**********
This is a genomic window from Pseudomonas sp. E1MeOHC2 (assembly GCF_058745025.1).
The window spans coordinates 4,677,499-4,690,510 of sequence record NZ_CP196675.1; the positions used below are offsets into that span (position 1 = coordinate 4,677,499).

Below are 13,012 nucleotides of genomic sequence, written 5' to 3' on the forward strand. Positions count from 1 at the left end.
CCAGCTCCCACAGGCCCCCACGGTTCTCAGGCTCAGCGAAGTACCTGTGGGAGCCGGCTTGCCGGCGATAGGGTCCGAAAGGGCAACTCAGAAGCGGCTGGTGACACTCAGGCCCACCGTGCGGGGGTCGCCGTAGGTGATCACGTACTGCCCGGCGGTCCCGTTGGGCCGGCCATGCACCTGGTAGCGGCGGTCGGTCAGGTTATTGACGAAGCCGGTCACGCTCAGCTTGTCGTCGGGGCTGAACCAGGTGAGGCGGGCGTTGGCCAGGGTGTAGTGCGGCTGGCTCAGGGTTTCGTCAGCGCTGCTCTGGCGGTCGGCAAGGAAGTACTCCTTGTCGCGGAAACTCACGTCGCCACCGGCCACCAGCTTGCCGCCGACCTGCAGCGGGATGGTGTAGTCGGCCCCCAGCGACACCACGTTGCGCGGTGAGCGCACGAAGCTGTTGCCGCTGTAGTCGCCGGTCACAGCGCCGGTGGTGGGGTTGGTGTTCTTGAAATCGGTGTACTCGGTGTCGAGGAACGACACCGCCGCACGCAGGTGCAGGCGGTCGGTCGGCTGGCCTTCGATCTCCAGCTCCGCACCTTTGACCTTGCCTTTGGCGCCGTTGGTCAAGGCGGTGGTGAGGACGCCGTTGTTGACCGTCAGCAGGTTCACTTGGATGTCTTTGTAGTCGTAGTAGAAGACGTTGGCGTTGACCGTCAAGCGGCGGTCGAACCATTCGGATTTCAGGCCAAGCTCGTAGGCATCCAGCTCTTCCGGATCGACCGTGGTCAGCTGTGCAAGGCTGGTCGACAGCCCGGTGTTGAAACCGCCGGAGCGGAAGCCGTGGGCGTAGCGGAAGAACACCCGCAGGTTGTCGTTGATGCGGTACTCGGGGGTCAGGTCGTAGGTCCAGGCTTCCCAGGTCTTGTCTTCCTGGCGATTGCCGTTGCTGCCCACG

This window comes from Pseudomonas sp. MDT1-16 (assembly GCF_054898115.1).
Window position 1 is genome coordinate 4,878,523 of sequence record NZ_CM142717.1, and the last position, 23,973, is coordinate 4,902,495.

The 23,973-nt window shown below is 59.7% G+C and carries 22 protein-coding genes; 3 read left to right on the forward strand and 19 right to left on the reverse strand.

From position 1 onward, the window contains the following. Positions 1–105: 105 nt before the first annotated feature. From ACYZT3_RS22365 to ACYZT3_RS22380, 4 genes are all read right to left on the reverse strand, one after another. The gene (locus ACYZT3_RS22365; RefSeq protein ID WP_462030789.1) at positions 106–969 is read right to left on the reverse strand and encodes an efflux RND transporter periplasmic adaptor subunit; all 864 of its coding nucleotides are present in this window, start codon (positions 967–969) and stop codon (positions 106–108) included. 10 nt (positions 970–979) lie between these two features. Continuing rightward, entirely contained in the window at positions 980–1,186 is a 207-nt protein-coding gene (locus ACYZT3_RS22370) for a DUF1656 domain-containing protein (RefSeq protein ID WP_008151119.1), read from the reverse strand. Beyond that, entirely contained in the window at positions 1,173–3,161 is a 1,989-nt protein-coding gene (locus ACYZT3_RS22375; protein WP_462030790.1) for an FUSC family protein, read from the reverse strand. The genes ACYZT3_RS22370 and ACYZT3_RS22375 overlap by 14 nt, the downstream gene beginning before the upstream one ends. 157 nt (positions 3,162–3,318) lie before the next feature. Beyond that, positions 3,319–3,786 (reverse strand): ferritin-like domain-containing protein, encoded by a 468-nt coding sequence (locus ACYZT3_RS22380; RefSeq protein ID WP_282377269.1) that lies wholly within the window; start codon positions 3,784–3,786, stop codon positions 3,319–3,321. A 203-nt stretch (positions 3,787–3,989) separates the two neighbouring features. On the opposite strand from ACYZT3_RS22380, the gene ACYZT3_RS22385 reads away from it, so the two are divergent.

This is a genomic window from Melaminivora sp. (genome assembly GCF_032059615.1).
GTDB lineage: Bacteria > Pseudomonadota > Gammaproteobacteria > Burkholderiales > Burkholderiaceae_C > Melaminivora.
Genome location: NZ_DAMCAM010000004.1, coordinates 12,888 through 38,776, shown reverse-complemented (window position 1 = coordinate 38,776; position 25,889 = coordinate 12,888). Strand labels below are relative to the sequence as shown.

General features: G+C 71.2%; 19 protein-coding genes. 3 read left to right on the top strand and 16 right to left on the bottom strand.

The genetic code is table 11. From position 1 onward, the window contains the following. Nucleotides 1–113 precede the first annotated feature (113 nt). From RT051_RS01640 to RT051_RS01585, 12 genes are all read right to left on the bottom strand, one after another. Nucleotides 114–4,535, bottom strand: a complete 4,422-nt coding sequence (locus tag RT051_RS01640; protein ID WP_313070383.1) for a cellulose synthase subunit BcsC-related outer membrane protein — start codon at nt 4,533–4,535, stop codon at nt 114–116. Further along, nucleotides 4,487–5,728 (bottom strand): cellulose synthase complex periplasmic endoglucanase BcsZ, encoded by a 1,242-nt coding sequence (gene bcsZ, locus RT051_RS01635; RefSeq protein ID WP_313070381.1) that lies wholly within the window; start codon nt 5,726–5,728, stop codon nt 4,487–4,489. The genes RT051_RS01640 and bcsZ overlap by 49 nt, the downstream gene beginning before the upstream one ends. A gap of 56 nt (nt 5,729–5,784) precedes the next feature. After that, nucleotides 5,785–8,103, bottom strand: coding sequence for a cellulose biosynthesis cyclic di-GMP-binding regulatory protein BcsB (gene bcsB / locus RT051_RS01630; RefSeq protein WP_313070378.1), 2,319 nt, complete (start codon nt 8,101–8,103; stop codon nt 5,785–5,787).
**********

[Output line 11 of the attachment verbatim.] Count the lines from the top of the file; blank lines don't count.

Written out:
Genome location: NZ_DAMCAM010000004.1, coordinates 12,888 through 38,776, shown reverse-complemented (window position 1 = coordinate 38,776; position 25,889 = coordinate 12,888). Strand labels below are relative to the sequence as shown.